P.S.  He didn’t think that was funny!  (Casey won’t find the humor in that, either).

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The ride back on the train was just as special.  We sat in a different car (by design) so that we could experience going to the back of the train and waving at people.  They served cheese, crackers, fruit, chocolate-covered HUGE strawberries (to die for), and ALCOHOL!  Man, these early folks knew how to party!  Sure enough, when we were almost home, the train robbery happened – complete with cowboys on horses riding alongside the train; the train stopping; the cowboys boarding the train; and robbing us (tips for the entertainment).  Then . . .  guess what happened?  We celebrated surviving the robbery by toasting with champagne!  Okay, so I’m so on board with this 1920s style of living!

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I think the final win/win for the day was when we left the train, bidding all our new friends farewell, and discovering that the two people from St. Louis, Missouri, were both educators – he was a retired coach and teacher, and she was an assistant superintendent, retiring in June.  We exchanged emails and promised to connect with them when we came to St. Louis – you guessed it – to a baseball game.  She said, “Oh, please let us hear from you; I have season tickets to all the Cardinals games and have really good seats behind home plate.”

I haven’t been able to slap the grin off Gary’s face.  P.S.  Haven’t we seen ALL the baseball teams in the United States of America?  Gary just read this and said, “No, there’s a whole other spring training in Florida with teams we haven’t seen, yet.”  Yippee!!  (insert sarcasm here)

 

These Are the Things That I Now Know . . . #9

You’d think that I’d have learned everything by now, huh?  Nada!
  • It doesn’t matter which way you enter or leave Sedona, it’s amazingly beautiful!
  • The drive from Camp Verde to Williams was uphill all the way!  We’re moving on up (like the Jeffersons).
  • If you’re ever in Flagstaff, find the little “hole-in-the-wall” called Satchmo’s Cajun Barbeque.  I now know that it has the best catfish on the planet!!
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  • Never knew that water makes such a difference in the way my hair looks, but NOW I DO!
  • The sunsets and the moon are so much brighter in Arizona.  (Well, that may be a stretch; it’s just that you can see them more clearly.)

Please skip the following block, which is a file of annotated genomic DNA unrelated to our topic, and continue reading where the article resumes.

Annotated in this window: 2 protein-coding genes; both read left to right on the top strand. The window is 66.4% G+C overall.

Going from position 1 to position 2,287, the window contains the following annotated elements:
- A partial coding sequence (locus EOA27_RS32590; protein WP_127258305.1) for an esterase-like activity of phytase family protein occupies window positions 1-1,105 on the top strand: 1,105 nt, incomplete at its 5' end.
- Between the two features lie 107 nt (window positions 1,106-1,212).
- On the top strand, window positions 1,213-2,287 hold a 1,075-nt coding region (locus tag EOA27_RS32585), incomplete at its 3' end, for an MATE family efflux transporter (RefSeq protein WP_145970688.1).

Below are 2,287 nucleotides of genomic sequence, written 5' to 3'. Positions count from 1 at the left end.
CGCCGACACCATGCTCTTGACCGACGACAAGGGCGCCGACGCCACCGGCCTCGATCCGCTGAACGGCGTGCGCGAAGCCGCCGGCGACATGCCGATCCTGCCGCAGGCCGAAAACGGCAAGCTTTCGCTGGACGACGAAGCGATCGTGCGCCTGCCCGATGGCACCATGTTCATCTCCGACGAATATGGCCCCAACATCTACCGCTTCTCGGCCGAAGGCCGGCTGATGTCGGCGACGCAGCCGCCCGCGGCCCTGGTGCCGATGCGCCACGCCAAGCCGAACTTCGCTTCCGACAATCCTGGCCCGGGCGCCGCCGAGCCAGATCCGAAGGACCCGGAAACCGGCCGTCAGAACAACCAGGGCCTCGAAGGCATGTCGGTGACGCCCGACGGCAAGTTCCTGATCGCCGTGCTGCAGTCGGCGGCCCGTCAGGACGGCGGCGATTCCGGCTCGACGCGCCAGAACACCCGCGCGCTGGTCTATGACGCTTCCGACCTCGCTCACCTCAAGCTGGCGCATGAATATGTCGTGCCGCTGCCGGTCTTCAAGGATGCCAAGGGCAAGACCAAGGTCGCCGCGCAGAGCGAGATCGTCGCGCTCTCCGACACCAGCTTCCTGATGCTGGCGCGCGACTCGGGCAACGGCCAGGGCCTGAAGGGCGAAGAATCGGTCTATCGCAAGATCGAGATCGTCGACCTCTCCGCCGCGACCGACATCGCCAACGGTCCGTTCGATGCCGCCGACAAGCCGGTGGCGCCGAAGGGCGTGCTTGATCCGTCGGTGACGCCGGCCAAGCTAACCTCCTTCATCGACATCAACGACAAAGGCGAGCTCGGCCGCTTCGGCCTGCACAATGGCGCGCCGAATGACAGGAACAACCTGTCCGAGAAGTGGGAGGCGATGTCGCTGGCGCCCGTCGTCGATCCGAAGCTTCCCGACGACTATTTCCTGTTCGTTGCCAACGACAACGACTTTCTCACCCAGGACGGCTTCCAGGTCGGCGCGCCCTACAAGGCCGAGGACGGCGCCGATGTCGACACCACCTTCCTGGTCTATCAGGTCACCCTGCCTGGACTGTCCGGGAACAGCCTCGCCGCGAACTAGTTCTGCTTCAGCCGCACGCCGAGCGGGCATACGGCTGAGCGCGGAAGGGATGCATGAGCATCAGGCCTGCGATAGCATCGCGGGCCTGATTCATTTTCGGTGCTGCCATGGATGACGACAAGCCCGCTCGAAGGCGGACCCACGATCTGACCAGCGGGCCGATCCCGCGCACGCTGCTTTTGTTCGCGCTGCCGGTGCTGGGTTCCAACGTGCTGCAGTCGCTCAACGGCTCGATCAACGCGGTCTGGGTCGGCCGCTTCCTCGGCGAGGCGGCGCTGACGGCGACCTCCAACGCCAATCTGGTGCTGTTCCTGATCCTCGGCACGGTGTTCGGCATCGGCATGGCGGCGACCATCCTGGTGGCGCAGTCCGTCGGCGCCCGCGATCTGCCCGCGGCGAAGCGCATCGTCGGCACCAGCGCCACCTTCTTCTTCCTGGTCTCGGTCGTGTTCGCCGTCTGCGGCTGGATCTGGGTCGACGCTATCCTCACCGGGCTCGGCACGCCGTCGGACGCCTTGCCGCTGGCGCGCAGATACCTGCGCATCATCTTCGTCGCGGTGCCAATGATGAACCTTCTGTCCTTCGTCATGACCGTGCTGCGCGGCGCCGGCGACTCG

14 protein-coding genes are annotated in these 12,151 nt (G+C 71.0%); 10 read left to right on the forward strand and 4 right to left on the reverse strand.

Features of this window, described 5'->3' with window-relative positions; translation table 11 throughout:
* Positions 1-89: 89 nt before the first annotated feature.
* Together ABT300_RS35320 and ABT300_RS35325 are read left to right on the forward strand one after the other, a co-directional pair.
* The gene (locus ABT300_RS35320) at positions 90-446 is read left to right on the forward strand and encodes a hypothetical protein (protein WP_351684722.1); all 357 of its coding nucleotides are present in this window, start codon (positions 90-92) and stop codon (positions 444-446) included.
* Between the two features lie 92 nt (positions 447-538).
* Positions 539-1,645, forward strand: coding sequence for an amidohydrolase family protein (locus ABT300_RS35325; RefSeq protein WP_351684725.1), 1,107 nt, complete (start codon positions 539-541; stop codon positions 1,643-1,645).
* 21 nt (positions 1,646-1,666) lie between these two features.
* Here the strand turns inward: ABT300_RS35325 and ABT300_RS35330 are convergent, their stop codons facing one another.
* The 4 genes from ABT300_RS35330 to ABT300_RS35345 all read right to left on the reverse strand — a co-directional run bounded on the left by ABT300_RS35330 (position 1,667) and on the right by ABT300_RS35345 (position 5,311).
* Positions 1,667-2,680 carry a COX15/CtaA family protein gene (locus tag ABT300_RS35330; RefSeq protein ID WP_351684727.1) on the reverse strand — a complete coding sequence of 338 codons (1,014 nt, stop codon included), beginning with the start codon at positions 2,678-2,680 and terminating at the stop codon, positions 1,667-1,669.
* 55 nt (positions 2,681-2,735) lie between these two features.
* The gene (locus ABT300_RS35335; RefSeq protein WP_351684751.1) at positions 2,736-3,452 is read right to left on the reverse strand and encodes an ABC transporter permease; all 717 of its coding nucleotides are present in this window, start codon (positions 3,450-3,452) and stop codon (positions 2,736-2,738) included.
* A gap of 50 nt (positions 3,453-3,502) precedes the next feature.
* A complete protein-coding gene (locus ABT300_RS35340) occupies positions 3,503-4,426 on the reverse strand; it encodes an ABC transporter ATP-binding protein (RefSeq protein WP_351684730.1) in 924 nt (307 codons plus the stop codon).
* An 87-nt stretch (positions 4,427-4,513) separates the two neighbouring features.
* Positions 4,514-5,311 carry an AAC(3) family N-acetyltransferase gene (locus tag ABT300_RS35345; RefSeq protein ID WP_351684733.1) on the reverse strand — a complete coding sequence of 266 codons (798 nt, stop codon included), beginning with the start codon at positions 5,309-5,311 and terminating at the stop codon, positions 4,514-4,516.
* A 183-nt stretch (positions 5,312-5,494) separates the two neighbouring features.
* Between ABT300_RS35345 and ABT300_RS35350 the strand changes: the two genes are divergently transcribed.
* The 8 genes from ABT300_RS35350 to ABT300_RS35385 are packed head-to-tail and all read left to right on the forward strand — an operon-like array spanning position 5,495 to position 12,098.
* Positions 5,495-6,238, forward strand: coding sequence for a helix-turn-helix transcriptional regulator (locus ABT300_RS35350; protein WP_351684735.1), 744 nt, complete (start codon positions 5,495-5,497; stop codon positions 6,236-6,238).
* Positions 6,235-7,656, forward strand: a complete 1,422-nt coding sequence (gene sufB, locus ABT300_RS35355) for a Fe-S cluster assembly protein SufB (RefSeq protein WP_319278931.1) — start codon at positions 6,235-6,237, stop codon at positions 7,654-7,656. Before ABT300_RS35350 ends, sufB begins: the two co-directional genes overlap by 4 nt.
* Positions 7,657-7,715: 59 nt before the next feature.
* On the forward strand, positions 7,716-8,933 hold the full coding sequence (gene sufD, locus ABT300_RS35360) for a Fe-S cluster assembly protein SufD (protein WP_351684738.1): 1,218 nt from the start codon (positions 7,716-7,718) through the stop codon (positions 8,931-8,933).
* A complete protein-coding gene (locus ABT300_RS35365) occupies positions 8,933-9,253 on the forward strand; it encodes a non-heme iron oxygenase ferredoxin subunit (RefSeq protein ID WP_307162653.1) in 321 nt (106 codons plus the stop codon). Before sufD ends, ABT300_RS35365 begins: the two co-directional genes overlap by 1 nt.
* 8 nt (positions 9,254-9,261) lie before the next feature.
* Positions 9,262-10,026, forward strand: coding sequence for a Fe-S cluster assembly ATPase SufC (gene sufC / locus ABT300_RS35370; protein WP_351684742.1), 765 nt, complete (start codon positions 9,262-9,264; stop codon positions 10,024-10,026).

• When you’re retired, you truly do forget the day and date of the week.  (No haters of people who are still working  . . . it’s just true!)
  • You know how trucks are always passing us on the highways??  So, in the mountains, you get to actually pass them – not going downhill, mind you; they still have a huge advantage, but uphill . . . l-o-o-k-o-u-t!
  • Cue song:  I love the mountains; I love the rolling hills . . . boom-dee-a-da, boom-dee-a-da, boom-dee-a-da, boom-de-aye.
  • Gary???  Not so much!  🙂
  • One might think that they’ve seen big rigs (RVs).  Nope!  I’ve seen the biggest rigs EVER at the RV parks, and they’re all pulling something (usually a huge trailer).  By the way, I’ll never complain about my Toyota getting 17 miles-per-gallon again!
  • Never, have I ever, ever, ever experienced wind like we’ve had since arriving in Williams, Arizona.  You ask, “Is it possible for a motorhome to blow over?”  Let me answer that for you: “NO!  If it were possible, we’d be on our side or upside down today!”  Now, I know!

To be continued . . . at the Grand Canyon!!

Have You Ever Heard of Jerome, Arizona? Me, either!

After supporting the local Youth Boxing Association by eating breakfast at a fundraiser (we needed a kid-fix), we traveled through the town of Cottonwood, known for the beautiful cottonwoods that grow along the Verde River, on our way to Jerome.  Guess who discovered that they’re allergic to cottonwoods??  Gary’s comment: “I’m going to say ‘Bless You!’ one more time, and that’s going to count for all the times that you sneeze from now on.”  (I think this was after I had sneezed about a hundred times.)

Just when you think you’ve seen everything . . . another quaint, little town appears in the mountains.  (fyi . . . it is not unusual to see initials on the mountains in Arizona to signify the town) Years ago, Jerome was a thriving copper/gold mining town with quite the flair for “ladies of the evening”.  It seemed that each store or shop that we entered had a history – a history of a famous madam who ran a brothel for the miners.  The story goes that the town of Jerome, high on top of Cleopatra Hill at 5,200 ft., was built by the miners.  It became known as America’s most vertical city and the “wickedest town of the west”.  Built on a 30-degree incline, the town basically became the largest ghost town in America after fires in 1894 and 1889 and the force of gravity caused the buildings to collapse.

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In the 1950s, musicians, artists, bed and breakfast owners, writers, museum caretakers, craftsmen, and falling-down landowners began to develop the town.  Externally, the town hasn’t changed that much and is an enchanting community of about 450 people.

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We ate in a restaurant called The Bordello of Jerome – fitting, don’t you think?  You can tell from the picture that the food was delicious (I normally don’t post pictures of food).  I had decided that a world-famous chef had prepared the food, until the two chefs came out of the kitchen.  I’m pretty sure that they rode to work on their MOTORCYCLES!

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The streets were narrow, the sidewalks steep, the scenery breath-taking, and the Biker Bar was amazing!  (Thanks, Prissy, for the recommendation.) 

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We’re traveling to Williams, AZ, tomorrow and getting  really close to the Grand Canyon.